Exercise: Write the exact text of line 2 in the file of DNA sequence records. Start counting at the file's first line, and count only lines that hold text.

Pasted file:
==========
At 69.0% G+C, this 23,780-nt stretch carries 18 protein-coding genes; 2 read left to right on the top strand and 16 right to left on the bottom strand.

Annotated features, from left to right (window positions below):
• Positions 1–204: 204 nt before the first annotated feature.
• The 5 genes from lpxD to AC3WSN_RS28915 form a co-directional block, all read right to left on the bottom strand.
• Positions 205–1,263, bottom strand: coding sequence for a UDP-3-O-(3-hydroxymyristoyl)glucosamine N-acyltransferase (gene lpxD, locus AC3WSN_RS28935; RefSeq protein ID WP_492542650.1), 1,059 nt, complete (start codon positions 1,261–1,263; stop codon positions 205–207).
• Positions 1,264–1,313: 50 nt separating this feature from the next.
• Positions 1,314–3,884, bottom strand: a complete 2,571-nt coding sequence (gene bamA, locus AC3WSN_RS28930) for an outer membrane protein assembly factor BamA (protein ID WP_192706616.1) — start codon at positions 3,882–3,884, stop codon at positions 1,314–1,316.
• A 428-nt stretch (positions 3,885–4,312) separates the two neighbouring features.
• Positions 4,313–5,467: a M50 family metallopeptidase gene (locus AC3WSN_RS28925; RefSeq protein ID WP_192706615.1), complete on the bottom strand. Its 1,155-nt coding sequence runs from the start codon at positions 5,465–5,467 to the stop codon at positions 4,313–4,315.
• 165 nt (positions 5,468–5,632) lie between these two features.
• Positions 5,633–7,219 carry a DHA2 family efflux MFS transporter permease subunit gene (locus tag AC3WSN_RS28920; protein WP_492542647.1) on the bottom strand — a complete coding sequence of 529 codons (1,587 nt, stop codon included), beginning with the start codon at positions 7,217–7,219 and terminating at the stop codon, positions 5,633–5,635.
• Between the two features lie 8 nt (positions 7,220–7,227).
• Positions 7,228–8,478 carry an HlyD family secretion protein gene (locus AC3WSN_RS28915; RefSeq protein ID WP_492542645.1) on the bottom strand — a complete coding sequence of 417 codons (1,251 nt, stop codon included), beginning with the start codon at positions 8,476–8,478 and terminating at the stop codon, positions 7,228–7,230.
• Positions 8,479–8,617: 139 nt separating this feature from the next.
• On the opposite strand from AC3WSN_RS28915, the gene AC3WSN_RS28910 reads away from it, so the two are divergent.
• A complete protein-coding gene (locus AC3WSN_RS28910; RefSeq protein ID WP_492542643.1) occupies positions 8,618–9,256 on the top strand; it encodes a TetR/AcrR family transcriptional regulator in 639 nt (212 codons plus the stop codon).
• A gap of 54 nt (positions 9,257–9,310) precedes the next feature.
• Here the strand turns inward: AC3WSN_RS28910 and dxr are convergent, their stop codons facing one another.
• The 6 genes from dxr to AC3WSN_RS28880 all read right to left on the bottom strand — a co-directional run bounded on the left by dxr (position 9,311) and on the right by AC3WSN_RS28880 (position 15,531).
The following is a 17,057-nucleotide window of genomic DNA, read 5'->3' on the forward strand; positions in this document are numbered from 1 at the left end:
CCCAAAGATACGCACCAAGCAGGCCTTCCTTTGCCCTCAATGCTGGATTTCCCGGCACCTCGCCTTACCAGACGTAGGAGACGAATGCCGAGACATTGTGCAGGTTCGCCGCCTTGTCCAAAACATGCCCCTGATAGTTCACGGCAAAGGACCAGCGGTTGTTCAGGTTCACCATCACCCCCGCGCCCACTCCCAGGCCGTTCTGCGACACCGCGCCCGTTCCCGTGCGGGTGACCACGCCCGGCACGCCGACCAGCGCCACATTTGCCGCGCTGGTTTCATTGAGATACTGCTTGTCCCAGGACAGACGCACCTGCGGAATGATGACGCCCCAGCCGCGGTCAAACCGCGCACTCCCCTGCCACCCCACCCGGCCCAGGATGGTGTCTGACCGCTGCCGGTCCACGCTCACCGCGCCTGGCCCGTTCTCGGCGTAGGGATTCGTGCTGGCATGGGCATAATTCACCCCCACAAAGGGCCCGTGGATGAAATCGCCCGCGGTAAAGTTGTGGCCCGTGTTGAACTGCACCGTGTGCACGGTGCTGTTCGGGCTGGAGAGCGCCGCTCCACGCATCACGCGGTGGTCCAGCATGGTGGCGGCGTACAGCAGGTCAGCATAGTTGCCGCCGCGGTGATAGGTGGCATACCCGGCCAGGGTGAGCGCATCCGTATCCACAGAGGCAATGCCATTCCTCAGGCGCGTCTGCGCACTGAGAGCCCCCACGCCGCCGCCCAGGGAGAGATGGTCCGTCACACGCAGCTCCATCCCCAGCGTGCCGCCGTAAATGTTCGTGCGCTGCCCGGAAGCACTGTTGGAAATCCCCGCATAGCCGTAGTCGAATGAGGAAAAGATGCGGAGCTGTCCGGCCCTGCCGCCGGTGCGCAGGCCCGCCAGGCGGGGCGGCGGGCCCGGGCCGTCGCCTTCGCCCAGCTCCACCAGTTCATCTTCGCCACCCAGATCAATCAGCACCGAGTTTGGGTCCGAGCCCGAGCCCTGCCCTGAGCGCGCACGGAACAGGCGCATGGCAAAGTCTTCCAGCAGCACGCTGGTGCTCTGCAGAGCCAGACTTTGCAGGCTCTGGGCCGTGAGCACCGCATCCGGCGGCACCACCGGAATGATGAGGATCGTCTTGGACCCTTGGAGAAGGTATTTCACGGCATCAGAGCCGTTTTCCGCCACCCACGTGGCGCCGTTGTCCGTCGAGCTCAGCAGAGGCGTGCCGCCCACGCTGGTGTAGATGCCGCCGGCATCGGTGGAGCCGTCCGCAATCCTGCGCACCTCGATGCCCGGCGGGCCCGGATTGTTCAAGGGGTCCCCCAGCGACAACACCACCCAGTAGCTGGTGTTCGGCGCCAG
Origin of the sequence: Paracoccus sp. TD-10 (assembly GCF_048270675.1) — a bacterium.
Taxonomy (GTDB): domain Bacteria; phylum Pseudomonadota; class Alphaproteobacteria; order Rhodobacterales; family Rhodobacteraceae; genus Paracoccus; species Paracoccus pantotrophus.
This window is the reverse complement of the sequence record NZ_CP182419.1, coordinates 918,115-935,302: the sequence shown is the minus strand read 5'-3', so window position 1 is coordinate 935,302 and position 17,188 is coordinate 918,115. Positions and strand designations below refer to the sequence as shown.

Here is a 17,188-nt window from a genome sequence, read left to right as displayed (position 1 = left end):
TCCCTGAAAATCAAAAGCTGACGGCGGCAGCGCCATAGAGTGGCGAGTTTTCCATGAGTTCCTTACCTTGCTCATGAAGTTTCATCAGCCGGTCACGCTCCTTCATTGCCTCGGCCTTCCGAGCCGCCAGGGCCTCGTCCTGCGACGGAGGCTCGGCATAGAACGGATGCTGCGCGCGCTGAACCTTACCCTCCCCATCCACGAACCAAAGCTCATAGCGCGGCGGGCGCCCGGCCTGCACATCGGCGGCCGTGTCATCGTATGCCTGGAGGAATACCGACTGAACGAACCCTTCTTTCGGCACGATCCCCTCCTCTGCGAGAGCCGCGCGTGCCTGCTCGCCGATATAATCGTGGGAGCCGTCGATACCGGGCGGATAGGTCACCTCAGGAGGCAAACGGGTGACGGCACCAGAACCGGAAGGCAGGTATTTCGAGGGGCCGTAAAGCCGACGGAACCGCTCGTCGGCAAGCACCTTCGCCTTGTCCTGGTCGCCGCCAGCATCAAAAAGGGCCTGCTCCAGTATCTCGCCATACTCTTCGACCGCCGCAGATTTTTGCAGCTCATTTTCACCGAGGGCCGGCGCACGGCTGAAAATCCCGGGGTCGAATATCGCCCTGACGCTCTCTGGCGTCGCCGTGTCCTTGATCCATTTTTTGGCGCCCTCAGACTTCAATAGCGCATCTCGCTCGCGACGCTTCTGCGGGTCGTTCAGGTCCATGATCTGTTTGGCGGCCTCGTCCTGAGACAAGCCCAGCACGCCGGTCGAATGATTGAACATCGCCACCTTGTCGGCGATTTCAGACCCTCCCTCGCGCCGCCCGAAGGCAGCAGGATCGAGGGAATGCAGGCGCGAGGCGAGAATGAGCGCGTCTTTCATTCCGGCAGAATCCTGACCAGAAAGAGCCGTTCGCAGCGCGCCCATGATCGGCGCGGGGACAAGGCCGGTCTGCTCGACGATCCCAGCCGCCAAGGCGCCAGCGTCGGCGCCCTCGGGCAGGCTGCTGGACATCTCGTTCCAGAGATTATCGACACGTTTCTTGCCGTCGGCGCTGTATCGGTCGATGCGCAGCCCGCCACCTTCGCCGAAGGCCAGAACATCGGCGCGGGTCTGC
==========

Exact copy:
Annotated features, from left to right (window positions below):